5. For the most comprehensive example of what is being called the “Mesoamerica Model” in this analysis, see Joseph Lovell Allen and Blake Joseph Allen, Exploring the Lands of the Book of Mormon, 2nd ed. (Orem, UT: Book of Mormon Tours and Research Institute, 2008). Intentionally, reference is excluded here to John L. Sorenson’s model based on Mesoamerica as reflected in his books, An Ancient American Setting for the Book of Mormon (Salt Lake City: Deseret Book and Provo, UT: Foundation for Ancient Research and Mormon Studies, 1996), Mormon’s Map (Provo, UT: Foundation for Ancient Research and Mormon Studies, 2000), and The Geography of Book of Mormon Events: A Source Book (Provo, UT: Foundation for Ancient Research and Mormon Studies, 1992). Some of the critical geographic content in these books is flawed because Sorenson distorts Mormon’s map initially by misinterpreting Alma 22:32 and then creating what some scholars call “Sorenson’s north,” which results in his placement of the east sea in the Gulf of Mexico. Thereafter, he commits critical errors by failing to identify correctly such geographic areas in Mesoamerica as the east wilderness, the narrow strip of wilderness, and the land of Bountiful.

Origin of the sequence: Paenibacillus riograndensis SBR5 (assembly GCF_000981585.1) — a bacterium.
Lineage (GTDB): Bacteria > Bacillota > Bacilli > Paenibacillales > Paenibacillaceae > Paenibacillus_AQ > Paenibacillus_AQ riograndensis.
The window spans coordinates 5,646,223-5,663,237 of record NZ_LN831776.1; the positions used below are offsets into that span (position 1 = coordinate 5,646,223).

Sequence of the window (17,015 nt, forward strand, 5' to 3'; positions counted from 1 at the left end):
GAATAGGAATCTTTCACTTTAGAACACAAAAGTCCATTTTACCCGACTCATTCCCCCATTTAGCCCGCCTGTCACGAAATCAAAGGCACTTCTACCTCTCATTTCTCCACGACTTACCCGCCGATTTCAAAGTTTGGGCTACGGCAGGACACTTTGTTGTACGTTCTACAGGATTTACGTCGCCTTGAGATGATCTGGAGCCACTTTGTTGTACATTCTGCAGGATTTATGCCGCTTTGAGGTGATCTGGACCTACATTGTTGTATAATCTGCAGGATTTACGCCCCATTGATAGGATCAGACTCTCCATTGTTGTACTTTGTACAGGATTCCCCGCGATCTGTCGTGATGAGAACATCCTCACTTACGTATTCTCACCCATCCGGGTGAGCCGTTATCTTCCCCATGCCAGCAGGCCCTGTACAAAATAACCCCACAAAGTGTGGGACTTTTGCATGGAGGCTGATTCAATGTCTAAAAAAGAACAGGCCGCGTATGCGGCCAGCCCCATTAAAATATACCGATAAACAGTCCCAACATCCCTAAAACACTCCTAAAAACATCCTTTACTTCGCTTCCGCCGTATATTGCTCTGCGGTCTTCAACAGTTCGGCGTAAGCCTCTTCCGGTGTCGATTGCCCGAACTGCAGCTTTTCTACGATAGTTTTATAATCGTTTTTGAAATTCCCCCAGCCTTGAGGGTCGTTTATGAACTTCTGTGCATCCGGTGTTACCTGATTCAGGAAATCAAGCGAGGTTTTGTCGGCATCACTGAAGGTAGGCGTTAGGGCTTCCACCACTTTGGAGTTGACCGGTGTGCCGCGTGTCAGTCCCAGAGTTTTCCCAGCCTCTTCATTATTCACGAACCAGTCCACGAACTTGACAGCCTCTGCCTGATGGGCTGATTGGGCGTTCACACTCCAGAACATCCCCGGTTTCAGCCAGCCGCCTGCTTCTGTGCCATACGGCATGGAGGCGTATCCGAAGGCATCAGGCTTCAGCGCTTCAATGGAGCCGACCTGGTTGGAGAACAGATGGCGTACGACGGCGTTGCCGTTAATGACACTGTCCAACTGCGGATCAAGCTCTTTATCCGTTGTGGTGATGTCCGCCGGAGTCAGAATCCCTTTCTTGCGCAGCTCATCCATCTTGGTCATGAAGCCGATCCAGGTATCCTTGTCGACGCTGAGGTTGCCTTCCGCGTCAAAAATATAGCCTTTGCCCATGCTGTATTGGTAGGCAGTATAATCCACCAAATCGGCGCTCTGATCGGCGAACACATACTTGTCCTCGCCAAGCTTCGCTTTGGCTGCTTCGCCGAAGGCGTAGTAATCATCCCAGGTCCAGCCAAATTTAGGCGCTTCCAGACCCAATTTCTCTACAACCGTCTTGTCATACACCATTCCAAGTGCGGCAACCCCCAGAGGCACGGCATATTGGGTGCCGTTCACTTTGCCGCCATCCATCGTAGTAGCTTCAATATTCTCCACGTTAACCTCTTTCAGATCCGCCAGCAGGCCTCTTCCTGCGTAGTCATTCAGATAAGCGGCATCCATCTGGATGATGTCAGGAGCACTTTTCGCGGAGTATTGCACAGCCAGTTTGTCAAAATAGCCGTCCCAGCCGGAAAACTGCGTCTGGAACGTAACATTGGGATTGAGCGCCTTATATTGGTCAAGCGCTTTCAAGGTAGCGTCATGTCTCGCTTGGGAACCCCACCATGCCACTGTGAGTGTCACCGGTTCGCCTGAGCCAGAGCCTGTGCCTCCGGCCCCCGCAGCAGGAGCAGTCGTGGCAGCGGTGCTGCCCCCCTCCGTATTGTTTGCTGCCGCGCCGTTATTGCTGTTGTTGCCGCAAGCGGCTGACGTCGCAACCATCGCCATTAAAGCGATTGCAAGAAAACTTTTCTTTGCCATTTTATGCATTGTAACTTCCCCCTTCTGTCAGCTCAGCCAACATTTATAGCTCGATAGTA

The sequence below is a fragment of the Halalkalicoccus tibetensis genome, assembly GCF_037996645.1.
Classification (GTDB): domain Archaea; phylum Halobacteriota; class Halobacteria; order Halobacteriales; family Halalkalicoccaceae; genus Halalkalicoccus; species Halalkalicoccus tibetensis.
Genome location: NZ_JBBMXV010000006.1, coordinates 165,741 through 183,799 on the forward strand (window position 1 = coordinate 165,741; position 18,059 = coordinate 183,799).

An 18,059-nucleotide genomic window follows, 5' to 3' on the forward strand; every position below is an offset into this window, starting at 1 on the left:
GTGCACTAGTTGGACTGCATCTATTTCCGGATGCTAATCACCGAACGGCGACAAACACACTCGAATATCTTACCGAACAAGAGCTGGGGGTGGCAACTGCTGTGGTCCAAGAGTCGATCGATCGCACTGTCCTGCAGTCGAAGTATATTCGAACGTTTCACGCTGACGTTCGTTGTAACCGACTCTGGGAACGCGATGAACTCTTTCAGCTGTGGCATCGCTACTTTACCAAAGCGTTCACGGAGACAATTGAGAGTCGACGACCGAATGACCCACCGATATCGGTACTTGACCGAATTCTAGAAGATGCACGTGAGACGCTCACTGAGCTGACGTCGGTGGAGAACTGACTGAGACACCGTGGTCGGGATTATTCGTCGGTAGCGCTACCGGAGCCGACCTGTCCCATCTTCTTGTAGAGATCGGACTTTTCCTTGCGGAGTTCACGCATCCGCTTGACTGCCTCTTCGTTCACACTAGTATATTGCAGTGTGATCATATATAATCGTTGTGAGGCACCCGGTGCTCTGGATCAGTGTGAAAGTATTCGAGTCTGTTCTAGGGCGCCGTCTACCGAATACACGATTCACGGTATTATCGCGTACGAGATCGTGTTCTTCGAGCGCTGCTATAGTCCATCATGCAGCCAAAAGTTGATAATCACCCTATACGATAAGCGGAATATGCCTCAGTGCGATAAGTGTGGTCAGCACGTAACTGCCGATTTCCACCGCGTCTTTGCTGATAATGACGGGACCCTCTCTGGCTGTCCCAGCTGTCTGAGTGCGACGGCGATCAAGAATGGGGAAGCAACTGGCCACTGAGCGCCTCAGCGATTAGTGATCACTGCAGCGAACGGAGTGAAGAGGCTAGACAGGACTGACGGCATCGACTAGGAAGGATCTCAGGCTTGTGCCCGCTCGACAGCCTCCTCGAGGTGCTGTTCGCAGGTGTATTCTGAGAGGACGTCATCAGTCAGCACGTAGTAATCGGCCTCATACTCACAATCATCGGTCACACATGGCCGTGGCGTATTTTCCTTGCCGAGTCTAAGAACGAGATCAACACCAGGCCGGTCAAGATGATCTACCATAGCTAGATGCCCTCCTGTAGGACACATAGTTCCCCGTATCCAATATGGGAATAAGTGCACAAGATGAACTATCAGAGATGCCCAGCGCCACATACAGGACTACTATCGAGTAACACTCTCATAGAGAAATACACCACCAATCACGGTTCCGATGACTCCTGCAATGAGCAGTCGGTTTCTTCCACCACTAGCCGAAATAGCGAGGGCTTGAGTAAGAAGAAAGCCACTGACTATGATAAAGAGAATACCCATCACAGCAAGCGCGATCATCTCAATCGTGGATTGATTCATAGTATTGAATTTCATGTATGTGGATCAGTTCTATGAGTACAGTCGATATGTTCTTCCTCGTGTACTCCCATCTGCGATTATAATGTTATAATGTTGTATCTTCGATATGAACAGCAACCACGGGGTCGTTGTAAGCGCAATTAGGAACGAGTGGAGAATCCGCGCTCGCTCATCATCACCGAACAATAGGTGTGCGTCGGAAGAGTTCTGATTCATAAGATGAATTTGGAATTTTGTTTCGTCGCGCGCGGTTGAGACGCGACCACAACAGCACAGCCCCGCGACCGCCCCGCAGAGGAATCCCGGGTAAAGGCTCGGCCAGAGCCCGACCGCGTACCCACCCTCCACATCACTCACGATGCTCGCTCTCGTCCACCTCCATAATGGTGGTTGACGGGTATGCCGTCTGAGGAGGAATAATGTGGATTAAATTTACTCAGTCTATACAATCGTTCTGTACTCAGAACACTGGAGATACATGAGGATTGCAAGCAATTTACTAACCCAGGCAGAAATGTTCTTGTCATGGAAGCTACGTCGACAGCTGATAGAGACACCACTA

6. Merriam-Webster’s Collegiate Dictionary, 11th ed. (Springfield, MA: Merriam-Webster, 2004), s.v. “Mound Builder.”
7. Emilius Oviatt Randall, “Who Were the Mound Builders?” The Columbus Evening Dispatch, September 2, 1919; as given in Ohio Archaeological and Historical Quarterly 29, no. 2 (April 1920), 142; emphasis added; see http://publications.ohiohistory.org/ohstemplate.cfm (accessed March 4, 2009).